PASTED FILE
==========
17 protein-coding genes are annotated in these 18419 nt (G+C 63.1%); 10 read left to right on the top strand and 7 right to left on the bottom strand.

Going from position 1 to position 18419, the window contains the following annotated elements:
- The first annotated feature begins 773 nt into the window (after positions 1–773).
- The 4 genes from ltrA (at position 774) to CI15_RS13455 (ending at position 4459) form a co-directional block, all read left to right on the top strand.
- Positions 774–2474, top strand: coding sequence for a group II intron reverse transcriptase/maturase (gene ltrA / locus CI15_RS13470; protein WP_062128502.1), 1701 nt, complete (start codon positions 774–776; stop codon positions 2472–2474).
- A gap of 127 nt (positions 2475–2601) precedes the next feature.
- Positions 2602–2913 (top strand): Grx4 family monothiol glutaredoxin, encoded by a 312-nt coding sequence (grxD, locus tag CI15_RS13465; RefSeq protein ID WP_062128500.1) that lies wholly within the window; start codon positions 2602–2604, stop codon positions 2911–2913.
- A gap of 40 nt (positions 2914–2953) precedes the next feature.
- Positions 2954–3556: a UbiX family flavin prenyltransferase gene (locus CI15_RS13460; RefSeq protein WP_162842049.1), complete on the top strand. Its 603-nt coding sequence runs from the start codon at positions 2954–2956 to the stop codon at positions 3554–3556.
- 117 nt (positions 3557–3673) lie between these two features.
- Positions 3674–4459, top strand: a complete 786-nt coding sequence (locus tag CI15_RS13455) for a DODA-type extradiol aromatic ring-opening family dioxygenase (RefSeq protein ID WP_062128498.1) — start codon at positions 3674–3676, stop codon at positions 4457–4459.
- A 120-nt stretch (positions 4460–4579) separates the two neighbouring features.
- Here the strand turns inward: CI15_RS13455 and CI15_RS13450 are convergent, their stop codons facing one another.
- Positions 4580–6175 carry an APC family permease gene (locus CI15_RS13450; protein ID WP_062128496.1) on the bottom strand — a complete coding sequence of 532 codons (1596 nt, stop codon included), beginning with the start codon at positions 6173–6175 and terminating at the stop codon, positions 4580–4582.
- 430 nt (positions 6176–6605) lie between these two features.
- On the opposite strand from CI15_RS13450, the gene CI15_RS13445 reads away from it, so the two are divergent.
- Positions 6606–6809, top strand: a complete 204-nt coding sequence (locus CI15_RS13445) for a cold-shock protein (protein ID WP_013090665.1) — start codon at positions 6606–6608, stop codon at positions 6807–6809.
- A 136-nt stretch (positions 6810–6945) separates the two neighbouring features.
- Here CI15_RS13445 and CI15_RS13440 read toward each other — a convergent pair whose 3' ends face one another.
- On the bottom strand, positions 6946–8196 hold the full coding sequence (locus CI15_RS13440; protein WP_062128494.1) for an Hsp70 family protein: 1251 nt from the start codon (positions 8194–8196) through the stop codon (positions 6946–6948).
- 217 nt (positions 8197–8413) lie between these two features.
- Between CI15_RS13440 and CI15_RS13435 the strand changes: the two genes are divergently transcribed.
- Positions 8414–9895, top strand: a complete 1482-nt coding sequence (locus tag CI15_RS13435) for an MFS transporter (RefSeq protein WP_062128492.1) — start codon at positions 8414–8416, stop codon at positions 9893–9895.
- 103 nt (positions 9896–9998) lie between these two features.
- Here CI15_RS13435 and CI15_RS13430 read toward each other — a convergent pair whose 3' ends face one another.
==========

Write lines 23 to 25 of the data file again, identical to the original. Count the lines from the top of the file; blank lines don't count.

- Positions 8414–9895, top strand: a complete 1482-nt coding sequence (locus tag CI15_RS13435) for an MFS transporter (RefSeq protein WP_062128492.1) — start codon at positions 8414–8416, stop codon at positions 9893–9895.
- 103 nt (positions 9896–9998) lie between these two features.
- Here CI15_RS13435 and CI15_RS13430 read toward each other — a convergent pair whose 3' ends face one another.